Navroz, a second new year

The coming of spring is a better time to celebrate a new year. December and January are too cold. The world is hibernating then. In the spring, the grass is greening and buds grow like pimples on trees. Parties become more fun in adolescence.

Today is Navroz, the new year for many people of Persian descent. I like these types of dates because they mark a clear end and beginning: yesterday was the last day of winter and today is the first day of spring. It’s definitive. This sort of structure gives the illusion of delineation in an otherwise uninterrupted continuity.

Coming nearly three months after the December-January new year, Navroz is an opportunity to assess your progress toward your goals. It can be likened to a first-quarter review. This is a good time to adjust your goals now that you’ve had some time to settle into the year and have a better sense of what it’s going to be like.

It was wrong to attach so much hope and promise to this year because it’s no different from any other year. It’s just time. This year has the same qualities and function as does any other time. But, 2021 had greater expectations placed upon it because we expect more from ourselves after how we spent our time in 2020. We externalised our responsibilities in an attempt to relinquish the burdens that they bring with them.

The world outside of us is continuing to do what it always has done. Nature has a clarity of purpose that allows it to adjust well to changing circumstances. Nature remains true to itself in all instances. The growth of a potted plant is limited not by its purpose or intentions but by its circumstance. If moved to a bigger pot, a plant will grow larger, filling the space that it has room to occupy. In each pot, small or large, it’ll survive by making do with what it has available. The size of a plant is not a measure of its purpose or intentions.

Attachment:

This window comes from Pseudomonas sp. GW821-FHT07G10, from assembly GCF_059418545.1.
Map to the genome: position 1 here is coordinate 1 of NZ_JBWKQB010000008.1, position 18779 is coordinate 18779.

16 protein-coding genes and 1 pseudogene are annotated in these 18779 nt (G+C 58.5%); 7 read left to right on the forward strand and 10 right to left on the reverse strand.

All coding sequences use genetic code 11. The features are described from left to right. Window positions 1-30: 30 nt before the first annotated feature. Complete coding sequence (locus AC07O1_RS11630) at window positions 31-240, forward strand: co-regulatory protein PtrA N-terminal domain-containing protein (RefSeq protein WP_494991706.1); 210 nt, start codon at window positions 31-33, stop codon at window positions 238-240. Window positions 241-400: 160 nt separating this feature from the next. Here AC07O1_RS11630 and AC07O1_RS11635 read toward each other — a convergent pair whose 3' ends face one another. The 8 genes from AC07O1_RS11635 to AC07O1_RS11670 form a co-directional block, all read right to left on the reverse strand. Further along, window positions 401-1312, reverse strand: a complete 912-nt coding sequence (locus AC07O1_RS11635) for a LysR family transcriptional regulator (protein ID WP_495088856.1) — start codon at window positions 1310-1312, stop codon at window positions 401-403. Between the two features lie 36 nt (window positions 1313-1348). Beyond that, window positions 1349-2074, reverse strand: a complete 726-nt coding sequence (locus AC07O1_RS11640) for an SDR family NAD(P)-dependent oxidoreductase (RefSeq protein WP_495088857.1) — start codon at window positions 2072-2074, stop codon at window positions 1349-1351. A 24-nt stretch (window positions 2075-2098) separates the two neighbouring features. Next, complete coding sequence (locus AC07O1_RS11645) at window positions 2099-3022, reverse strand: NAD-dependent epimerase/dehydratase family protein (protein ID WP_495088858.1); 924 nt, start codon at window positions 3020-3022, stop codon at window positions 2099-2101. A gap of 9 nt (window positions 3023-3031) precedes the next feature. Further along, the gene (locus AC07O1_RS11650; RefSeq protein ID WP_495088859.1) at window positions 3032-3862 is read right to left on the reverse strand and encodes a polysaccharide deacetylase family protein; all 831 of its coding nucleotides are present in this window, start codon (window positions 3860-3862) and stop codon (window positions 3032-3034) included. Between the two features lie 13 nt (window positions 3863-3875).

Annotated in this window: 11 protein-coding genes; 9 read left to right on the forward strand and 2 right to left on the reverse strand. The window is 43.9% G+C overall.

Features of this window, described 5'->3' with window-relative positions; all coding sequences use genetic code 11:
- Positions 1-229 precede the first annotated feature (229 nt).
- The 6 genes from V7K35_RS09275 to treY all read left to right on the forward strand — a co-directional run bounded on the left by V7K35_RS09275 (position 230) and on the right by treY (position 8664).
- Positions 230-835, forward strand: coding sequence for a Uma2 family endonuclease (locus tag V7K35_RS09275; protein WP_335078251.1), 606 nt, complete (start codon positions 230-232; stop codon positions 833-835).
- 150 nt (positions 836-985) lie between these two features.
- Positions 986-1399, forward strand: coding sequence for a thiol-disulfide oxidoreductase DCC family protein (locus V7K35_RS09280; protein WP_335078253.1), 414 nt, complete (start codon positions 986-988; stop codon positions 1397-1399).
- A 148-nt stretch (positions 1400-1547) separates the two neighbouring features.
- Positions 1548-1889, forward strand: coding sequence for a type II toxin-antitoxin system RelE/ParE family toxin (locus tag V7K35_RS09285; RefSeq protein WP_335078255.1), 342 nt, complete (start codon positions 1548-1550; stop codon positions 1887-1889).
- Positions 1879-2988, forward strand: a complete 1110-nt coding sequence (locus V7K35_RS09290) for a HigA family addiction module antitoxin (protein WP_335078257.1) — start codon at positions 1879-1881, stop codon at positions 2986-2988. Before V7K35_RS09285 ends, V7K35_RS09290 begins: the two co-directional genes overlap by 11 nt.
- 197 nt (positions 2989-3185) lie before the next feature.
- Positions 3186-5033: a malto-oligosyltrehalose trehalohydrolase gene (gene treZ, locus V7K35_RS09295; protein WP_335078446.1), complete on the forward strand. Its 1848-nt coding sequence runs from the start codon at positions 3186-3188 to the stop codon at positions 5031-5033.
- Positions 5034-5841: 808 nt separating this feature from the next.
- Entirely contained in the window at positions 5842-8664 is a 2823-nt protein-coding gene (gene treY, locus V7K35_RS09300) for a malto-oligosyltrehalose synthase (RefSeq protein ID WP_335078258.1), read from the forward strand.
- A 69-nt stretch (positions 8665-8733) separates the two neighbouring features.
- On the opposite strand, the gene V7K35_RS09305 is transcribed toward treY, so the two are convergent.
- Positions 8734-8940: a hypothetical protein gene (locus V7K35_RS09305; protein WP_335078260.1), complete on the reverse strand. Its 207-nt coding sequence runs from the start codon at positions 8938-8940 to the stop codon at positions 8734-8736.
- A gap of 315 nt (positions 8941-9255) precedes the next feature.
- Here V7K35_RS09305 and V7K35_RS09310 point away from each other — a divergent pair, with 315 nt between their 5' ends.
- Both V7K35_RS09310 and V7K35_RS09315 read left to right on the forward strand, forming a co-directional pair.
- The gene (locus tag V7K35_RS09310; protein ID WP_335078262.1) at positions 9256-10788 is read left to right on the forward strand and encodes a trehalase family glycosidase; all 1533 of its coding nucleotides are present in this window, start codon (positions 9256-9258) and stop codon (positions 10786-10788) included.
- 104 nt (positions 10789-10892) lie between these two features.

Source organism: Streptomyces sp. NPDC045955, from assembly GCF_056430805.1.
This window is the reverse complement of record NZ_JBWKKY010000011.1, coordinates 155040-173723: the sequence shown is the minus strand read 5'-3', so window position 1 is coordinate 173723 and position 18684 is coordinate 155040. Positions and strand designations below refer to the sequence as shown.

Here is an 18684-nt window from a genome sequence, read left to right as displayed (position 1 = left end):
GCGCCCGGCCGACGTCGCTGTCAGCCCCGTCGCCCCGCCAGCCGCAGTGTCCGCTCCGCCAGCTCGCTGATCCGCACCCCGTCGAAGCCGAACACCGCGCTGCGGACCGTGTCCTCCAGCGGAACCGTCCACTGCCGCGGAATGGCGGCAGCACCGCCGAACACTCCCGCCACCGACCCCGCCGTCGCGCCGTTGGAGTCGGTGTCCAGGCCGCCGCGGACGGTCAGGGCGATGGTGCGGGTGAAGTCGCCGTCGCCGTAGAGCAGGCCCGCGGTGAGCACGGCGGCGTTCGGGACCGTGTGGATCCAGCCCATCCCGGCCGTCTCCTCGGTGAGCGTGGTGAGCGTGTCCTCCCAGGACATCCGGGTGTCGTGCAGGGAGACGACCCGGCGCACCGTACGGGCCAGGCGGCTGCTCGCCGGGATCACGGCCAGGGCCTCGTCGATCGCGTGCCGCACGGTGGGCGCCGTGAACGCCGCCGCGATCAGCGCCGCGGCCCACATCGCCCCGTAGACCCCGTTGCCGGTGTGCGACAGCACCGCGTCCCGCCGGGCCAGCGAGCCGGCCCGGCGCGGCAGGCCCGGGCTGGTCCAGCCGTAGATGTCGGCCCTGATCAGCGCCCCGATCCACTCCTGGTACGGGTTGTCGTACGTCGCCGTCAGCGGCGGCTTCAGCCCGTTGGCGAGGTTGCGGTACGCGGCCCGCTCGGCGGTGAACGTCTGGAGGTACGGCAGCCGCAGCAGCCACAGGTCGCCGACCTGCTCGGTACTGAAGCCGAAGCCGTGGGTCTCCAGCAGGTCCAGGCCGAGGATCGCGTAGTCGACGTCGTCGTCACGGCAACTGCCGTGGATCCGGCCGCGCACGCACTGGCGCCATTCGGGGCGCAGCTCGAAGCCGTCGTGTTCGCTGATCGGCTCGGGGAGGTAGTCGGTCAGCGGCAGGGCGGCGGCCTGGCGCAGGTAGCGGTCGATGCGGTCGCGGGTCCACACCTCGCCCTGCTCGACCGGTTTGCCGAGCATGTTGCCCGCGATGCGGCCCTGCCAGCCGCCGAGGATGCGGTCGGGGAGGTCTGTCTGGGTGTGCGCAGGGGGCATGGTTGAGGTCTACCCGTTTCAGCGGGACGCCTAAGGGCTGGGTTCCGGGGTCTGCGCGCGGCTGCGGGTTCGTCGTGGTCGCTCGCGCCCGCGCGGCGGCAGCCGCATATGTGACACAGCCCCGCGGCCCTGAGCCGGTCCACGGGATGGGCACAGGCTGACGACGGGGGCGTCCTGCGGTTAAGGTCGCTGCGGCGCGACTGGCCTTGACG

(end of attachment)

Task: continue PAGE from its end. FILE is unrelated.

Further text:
Too often, we stop growing because we become aware of the size of the pot we are in. We see our potential and decide that the limits placed on it are too great, stopping us from continuing to stay true to our intentions and purpose. We don’t make the most of what we have. But, more than that, we blame our boundaries for our inability to work toward them.

These demarcations of time are a fresh watering. They are both cleansing and nourishing. They have the potential to revive a wilting spirit. They are a reminder to stay true to your nature. They are not an expression of hope or promise for something more. We alone are responsible for the fulfilment of our intentions and purpose.

This type of work is much easier to do in the spring.

Navroz Mubarak.


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